Writing is perhaps the most important language skill in EAP.

Of course it is not possible to study effectively at university without being able to listen to lectures and take notes, read books and journal articles or take part in seminar discussions but almost all assessment involves some kind of writing, often under time pressure in exams. It is also the hardest skill to learn to do fluently, for anyone not just second language learners.

Writing is not much valued in other types of English courses, where language learning is more often conducted through reading, listening and speaking. If writing occurs at all, it is used to reinforce grammar points or to express personal preferences and opinions. Students may be asked to write genres that they might never need to write in their own languages, e.g. newspaper articles, poems, personal diaries or opinion essays.

Writing at university is also very different from these personal or creative types of writing. It is almost always based on material from sources, such as books or journal articles, or data collected from surveys, observations or experiments. It has a specified purpose, e.g. a question to asnwer, and a particular audience which has expectations about the structure of texts and the style of writing. It requires students to be able to manipulate complex noun phrases in simple sentences rather than complex verb phrases in compound sentences.

Both students and teachers new to academic writing often complain that it is not creative. However, the creativity lies not in the unusual choice of vocabulary or sentence structure but in the ability to make writing transparent, like a pane of glass to allow new ideas to shine through.

In another post Irina argued that any teacher who wanted to develop professionally needed to understand EAP approaches. I would take this further and suggest that any teacher who wishes to teach EAP needs to have experience of writing academic genres.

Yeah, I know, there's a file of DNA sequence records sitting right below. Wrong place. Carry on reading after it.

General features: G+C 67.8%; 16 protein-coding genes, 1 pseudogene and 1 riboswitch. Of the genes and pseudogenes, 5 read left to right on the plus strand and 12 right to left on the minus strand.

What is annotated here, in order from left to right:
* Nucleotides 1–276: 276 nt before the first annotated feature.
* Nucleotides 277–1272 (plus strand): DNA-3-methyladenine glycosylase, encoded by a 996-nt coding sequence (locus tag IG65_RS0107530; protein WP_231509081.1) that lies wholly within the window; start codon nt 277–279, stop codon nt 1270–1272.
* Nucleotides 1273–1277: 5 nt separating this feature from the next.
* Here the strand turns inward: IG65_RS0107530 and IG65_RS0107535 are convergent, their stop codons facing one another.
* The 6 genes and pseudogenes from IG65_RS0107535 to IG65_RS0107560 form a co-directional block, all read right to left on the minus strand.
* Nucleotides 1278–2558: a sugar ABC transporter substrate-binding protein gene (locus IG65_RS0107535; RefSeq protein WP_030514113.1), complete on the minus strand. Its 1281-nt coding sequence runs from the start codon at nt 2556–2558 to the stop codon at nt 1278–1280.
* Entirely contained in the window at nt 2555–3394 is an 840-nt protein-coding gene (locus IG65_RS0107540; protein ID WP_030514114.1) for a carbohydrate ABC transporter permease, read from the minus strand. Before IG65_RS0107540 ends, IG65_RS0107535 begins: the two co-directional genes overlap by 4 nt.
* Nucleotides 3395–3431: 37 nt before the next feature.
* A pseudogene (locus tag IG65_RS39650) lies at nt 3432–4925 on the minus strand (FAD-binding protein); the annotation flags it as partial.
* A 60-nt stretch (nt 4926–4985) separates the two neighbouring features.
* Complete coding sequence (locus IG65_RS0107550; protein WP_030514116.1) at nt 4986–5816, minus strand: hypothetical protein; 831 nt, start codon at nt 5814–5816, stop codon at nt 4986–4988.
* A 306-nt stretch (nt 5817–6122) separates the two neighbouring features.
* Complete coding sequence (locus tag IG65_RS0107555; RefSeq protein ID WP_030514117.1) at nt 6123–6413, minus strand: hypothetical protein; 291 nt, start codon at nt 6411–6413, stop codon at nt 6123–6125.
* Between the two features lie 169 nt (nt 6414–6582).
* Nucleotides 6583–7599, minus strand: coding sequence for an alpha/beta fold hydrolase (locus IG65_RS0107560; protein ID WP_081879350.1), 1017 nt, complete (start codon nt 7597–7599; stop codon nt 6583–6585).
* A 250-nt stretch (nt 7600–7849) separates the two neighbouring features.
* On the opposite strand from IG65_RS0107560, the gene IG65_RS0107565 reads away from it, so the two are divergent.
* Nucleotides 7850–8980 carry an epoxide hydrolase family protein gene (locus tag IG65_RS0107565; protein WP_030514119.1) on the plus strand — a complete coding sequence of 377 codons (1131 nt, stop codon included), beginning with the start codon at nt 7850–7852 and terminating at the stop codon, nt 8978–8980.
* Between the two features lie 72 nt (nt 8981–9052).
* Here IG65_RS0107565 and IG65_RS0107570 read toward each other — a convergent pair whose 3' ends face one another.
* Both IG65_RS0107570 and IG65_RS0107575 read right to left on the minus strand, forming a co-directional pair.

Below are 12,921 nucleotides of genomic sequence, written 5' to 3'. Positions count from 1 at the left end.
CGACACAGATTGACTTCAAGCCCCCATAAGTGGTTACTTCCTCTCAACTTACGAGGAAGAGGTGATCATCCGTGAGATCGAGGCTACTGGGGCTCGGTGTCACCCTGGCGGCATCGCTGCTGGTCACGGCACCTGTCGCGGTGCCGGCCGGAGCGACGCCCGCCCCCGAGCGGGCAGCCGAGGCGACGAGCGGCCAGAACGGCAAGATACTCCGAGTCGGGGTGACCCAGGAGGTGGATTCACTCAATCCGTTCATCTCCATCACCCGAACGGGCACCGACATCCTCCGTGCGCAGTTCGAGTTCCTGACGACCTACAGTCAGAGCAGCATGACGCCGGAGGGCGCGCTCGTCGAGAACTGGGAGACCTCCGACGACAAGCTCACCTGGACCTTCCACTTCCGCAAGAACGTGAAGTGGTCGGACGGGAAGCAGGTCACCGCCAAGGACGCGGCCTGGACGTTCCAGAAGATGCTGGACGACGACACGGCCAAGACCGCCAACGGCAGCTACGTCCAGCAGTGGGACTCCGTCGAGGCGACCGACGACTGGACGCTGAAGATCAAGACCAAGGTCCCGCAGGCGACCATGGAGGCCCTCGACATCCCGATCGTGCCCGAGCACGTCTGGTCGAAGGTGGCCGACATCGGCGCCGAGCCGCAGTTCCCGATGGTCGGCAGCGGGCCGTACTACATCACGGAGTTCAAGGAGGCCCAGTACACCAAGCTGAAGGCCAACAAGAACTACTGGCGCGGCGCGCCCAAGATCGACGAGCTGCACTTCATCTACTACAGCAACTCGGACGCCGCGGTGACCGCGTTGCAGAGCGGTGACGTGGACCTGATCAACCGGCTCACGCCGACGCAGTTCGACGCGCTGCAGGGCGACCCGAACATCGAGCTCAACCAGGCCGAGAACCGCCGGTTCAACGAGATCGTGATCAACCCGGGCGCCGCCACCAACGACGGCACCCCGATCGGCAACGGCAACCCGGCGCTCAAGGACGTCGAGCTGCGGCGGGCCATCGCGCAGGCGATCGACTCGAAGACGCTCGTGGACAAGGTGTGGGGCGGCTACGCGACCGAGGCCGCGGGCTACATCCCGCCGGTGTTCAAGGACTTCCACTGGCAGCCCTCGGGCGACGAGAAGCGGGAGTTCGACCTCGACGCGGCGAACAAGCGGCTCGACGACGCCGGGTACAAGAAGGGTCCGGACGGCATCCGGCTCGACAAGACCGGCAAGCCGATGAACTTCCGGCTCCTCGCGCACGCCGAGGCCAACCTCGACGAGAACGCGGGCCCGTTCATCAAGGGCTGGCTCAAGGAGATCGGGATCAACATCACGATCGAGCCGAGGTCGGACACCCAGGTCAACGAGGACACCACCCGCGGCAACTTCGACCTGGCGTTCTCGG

Comments

Dear Olwyn,Writing is an important issue in EAP and tutors make their best efforts to help stduents improve their academic writing. However, at least in the Nepalese case, there are some problems such as redundancy, circumlocutions, mixing of the registers etc. which never seem to go.  Any ideas in this line?Would be grateful for your inputs.Laxman

Hi OlwynIndeed, depending on the country students come from, writing in what we consider an acceptable academic style in the UK can be an issue that goes beyond language competency. The things Laxman mentions above seem to be deeply embedded in the oral and written culture of our students. Could you please, share your views on this?Cheers - Chris

[quote=Chris]Indeed, depending on the country students come from, writing in what we consider an acceptable academic style in the UK can be an issue that goes beyond language competency.[/quote] Hi Laxman and Chris,I agree with this absolutely. In fact I have a friend who is doing some very interesting research for her PhD. She is looking at children (about 12) who are bilingual Spanish/English and are taking CLiL classes where they are taught subjects through the medium of English. She is comparing them to a group who only study in Spanish. She is finding that the CLiL group are beginning to bring English stuctures into their Spanish writing and there is a clear difference between the more formal structure of texts influenced by English and the more fluid texts only following the Spansih structure.However, I think as EAP teachers it is up to us to point out these difference and to say what is valued in English. We would do the same if we were teaching speaking - we would teach the norms of politeness so that L2 speakers did not give offence unintentionally. The same is true for writing. The EAP students need to be aware of the different conventions in English that are valued by their discourse community and try to produce these. In fact if they are not able to do this they will probably not get published in English. Nothing to stop them sticking with their own conventions and publishing in their own languages of course - but the realpolitik these days is that most researchers want to get into English medium journals.

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